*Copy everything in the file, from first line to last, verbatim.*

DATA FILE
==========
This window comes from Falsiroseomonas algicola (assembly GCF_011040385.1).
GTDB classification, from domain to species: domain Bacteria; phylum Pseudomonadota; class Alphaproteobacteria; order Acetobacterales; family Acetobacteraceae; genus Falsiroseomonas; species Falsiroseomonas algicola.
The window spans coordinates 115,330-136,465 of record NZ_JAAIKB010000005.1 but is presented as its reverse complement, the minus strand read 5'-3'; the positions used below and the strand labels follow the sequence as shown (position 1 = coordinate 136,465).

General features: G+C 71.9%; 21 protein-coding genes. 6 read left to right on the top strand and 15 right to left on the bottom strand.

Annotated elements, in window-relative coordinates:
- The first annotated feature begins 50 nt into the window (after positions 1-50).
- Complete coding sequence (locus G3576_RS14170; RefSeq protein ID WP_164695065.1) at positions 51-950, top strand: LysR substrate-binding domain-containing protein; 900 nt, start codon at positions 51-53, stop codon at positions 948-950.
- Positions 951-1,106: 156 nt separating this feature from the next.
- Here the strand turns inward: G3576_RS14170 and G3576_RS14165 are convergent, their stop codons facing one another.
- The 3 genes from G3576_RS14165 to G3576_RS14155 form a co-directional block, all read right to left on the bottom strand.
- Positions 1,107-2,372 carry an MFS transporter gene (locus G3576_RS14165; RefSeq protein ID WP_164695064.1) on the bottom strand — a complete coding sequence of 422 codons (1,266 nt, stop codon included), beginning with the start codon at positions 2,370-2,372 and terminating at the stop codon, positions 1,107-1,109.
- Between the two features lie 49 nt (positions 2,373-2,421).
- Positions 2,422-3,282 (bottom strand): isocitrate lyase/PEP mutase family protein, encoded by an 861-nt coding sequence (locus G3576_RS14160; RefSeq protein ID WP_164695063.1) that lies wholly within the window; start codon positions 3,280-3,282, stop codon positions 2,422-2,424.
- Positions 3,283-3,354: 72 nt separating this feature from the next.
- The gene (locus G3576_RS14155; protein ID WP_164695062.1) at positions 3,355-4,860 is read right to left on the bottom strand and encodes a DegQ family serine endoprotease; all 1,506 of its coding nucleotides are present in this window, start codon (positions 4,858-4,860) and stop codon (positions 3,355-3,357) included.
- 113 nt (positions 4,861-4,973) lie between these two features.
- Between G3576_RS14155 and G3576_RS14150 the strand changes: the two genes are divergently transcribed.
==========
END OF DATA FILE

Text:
This window comes from Falsiroseomonas algicola (assembly GCF_011040385.1).
GTDB classification, from domain to species: domain Bacteria; phylum Pseudomonadota; class Alphaproteobacteria; order Acetobacterales; family Acetobacteraceae; genus Falsiroseomonas; species Falsiroseomonas algicola.
The window spans coordinates 115,330-136,465 of record NZ_JAAIKB010000005.1 but is presented as its reverse complement, the minus strand read 5'-3'; the positions used below and the strand labels follow the sequence as shown (position 1 = coordinate 136,465).

General features: G+C 71.9%; 21 protein-coding genes. 6 read left to right on the top strand and 15 right to left on the bottom strand.

Annotated elements, in window-relative coordinates:
- The first annotated feature begins 50 nt into the window (after positions 1-50).
- Complete coding sequence (locus G3576_RS14170; RefSeq protein ID WP_164695065.1) at positions 51-950, top strand: LysR substrate-binding domain-containing protein; 900 nt, start codon at positions 51-53, stop codon at positions 948-950.
- Positions 951-1,106: 156 nt separating this feature from the next.
- Here the strand turns inward: G3576_RS14170 and G3576_RS14165 are convergent, their stop codons facing one another.
- The 3 genes from G3576_RS14165 to G3576_RS14155 form a co-directional block, all read right to left on the bottom strand.
- Positions 1,107-2,372 carry an MFS transporter gene (locus G3576_RS14165; RefSeq protein ID WP_164695064.1) on the bottom strand — a complete coding sequence of 422 codons (1,266 nt, stop codon included), beginning with the start codon at positions 2,370-2,372 and terminating at the stop codon, positions 1,107-1,109.
- Between the two features lie 49 nt (positions 2,373-2,421).
- Positions 2,422-3,282 (bottom strand): isocitrate lyase/PEP mutase family protein, encoded by an 861-nt coding sequence (locus G3576_RS14160; RefSeq protein ID WP_164695063.1) that lies wholly within the window; start codon positions 3,280-3,282, stop codon positions 2,422-2,424.
- Positions 3,283-3,354: 72 nt separating this feature from the next.
- The gene (locus G3576_RS14155; protein ID WP_164695062.1) at positions 3,355-4,860 is read right to left on the bottom strand and encodes a DegQ family serine endoprotease; all 1,506 of its coding nucleotides are present in this window, start codon (positions 4,858-4,860) and stop codon (positions 3,355-3,357) included.
- 113 nt (positions 4,861-4,973) lie between these two features.
- Between G3576_RS14155 and G3576_RS14150 the strand changes: the two genes are divergently transcribed.